By Mugove Tafirenyika
The cash-strapped government has amended the Finance Bill to enable it to tax foreign satellite service providers such as Multichoice.
Parliament has acceded to the amendment of Section 14 of the Income Tax Act so that fees and charges that are paid to foreign satellite service providers are deemed as income sourced from Zimbabwe for the purposes of taxation.
During debate on the Finance Bill, some lawmakers had resisted the amendment on the basis that it was not enough to seek to tax foreign providers of broadcasting services in Zimbabwe.
Harare East Member of Parliament Tendai Biti had in fact proposed that the Act be amended so that the method of calculating income tax in Zimbabwe moves from residents to source.
It was, however, not the first time that government had advocated for the source-based approach.
In 2013, Parliament passed a new Income Tax Act which introduced, in a revolutionary manner, the method of calculating tax from residence to source.
While it sailed through both Houses, then president Robert Mugabe refused to put his signature to it.
Biti had also reasoned that thousands of Zimbabweans are watching and paying foreign suppliers of broadcasting services because of poor programming from the Zimbabwe Broadcasting Corporation (ZBC).
“The real issue is that we must attend to the issue of media reform.
Thirty-eight years after independence is not good enough that we have one broadcasting house called Zimbabwe Broadcasting Corporation.
“So, our people are paying Multichoice and DStv because we cannot watch the unpalatable, disgusting Zimbabwe Broadcasting Corporation.
“That is the real issue. There must be media reform. In this country there must be a liberalisation of the airwaves and this does not cost money. Unlike other reforms, introducing and liberalising the media airwaves does not cost money. It must happen now, today, namnhla,” Biti said.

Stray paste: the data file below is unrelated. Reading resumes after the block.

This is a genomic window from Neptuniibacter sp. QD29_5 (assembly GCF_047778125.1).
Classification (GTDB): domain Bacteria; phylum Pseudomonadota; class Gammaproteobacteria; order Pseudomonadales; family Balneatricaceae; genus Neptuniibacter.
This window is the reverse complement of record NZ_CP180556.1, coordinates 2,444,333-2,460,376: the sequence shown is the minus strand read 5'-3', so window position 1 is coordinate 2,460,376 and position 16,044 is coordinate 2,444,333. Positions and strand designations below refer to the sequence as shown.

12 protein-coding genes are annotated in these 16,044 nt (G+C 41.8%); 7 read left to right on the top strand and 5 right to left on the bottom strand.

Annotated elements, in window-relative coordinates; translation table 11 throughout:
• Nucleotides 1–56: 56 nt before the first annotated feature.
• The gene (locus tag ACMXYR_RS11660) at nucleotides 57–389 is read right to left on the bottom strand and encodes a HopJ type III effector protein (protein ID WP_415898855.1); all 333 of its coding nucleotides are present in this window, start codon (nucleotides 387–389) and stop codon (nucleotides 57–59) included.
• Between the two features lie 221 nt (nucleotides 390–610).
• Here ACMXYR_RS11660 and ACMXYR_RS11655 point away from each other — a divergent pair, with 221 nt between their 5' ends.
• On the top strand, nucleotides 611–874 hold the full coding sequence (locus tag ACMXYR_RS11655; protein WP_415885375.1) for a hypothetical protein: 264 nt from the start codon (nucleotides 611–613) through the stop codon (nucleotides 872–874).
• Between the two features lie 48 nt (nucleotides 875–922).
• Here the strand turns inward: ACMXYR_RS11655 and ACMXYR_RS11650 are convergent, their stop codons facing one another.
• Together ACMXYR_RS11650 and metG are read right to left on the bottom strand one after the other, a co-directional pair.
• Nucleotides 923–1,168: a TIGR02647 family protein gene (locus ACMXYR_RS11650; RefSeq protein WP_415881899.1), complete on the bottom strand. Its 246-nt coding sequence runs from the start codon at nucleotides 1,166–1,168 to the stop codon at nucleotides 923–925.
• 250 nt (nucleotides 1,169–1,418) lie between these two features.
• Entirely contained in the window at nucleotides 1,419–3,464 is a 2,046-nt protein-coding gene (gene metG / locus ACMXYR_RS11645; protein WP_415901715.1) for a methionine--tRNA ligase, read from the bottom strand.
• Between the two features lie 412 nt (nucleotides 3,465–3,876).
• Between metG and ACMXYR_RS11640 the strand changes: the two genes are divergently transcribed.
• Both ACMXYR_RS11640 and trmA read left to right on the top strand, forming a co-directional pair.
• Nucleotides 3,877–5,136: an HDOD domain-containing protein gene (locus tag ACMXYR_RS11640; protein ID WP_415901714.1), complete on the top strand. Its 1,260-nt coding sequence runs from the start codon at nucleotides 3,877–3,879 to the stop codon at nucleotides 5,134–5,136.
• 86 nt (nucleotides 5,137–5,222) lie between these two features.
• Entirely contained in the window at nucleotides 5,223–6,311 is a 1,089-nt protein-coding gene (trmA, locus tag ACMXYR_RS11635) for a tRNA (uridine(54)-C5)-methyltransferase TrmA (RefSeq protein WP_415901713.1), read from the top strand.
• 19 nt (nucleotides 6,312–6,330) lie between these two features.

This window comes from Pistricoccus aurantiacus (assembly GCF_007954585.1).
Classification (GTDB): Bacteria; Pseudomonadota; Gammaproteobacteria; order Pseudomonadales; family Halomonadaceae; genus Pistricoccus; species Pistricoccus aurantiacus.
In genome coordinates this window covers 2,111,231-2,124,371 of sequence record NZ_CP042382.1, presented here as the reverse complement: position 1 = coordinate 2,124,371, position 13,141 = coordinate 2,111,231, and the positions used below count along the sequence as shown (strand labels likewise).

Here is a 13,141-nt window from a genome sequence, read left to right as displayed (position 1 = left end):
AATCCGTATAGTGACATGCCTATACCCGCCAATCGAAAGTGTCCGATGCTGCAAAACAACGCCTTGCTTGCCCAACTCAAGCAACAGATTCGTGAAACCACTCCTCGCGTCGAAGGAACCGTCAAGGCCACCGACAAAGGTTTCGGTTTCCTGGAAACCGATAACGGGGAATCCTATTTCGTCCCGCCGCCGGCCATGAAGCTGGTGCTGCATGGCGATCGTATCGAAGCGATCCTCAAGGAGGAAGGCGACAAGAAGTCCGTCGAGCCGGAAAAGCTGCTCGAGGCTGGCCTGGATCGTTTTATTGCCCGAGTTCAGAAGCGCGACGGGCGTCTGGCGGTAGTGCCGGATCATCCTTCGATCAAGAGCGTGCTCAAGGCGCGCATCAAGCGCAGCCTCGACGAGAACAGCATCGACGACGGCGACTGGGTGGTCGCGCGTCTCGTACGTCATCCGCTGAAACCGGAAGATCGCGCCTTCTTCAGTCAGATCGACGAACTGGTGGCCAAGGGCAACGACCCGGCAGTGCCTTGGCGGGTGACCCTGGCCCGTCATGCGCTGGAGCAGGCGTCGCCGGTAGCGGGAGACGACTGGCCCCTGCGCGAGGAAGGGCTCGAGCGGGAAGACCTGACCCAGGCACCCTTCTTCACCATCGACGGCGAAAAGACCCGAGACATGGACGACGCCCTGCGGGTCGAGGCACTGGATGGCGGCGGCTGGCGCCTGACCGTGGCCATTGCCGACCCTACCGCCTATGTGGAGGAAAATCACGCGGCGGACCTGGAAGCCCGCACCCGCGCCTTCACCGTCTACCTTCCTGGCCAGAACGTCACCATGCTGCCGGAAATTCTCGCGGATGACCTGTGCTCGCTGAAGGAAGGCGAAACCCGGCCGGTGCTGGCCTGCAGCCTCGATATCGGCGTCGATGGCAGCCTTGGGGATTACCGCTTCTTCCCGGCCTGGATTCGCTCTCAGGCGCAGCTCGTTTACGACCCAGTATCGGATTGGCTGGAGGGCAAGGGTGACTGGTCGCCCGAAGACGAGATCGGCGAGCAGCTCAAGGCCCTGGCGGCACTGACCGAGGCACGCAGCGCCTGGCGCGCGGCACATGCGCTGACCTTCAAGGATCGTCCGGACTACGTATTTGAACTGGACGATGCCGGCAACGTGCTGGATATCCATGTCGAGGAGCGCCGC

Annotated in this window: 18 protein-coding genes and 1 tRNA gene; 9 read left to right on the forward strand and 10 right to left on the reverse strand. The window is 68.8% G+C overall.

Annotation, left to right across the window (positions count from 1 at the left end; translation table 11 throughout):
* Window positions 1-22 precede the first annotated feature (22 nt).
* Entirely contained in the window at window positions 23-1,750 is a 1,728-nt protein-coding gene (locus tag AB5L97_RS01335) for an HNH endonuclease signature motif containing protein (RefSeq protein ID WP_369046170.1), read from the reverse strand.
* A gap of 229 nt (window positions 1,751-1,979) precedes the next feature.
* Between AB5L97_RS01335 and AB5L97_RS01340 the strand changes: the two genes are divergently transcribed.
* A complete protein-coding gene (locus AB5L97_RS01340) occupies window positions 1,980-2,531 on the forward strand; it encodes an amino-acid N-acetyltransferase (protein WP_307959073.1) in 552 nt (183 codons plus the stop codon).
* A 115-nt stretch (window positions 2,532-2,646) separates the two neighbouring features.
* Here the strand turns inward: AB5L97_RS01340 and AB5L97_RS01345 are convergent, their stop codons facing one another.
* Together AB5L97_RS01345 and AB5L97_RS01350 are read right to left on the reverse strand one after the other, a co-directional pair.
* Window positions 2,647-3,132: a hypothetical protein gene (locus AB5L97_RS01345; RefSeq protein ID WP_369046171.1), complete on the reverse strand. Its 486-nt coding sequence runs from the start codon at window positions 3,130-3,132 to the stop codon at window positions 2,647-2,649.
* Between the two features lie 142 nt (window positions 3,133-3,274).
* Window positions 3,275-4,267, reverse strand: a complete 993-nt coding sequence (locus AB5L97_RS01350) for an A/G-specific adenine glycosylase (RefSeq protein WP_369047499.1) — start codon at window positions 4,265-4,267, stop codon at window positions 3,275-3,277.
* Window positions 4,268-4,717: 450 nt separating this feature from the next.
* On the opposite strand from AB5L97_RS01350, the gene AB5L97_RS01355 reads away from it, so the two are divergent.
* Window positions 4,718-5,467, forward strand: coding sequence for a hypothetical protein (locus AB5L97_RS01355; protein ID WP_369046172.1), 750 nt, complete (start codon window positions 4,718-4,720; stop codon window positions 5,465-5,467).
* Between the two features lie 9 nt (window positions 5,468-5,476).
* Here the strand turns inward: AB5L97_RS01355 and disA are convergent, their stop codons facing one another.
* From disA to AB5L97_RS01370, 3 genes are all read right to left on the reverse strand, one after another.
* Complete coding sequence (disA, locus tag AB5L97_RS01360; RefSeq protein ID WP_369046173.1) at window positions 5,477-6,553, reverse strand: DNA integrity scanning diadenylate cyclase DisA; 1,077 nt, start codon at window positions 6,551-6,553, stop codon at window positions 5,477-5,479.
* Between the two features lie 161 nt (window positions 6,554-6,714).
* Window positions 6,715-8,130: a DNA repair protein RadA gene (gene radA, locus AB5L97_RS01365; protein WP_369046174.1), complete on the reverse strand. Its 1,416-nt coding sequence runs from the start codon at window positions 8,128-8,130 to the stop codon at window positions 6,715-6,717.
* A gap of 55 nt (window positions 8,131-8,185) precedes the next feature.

Dzivarasekwa lawmaker Edwin Mushoriwa had also backed Biti’s call to open up the airwaves.
“I think the call and the reason why people in this country, each and every household — I think they are very few that watch ZBC and can probably do so during the news hour. The majority of the people do not do that.
“The clause here where the minister feels that money is going to Multichoice and other satellite broadcasting can easily be cured if this country would open the airwaves and we have more broadcasting, we will not be having this problem because most of the people will have a choice,” Mushoriwa said.
Despite opposition from some MPs, Ncube won the backing of the majority of the lawmakers who endorsed the amendment.
In his argument, the Finance minister insisted that the clause was about the foreign service providers and not the domestic providers.
“I cannot believe that anyone is opposed to this very progressive clause about making sure that foreign service providers comply. The issue about the domestic service provider is another issue. I rest my case and propose that the clause is adopted as is so that foreign service providers of this kind of content can be taxed accordingly and contribute to the fiscus in Zimbabwe,” he said.
Media surveys suggest that the majority of Zimbabweans still rely on the State-controlled ZBC radio and television channels for news and information.
Although some Zimbabweans have access to Multichoice programming, many cannot afford the service.
The State has, in recent years, issued radio licences to entities connected to the ruling party and government in a bid to provide a veneer of plurality.
Zimbabwe, with its one national television station, lags behind the rest of the continent in broadcasting plurality, despite being the second African country — after Nigeria — to see the introduction of a television service in 1960. DailyNews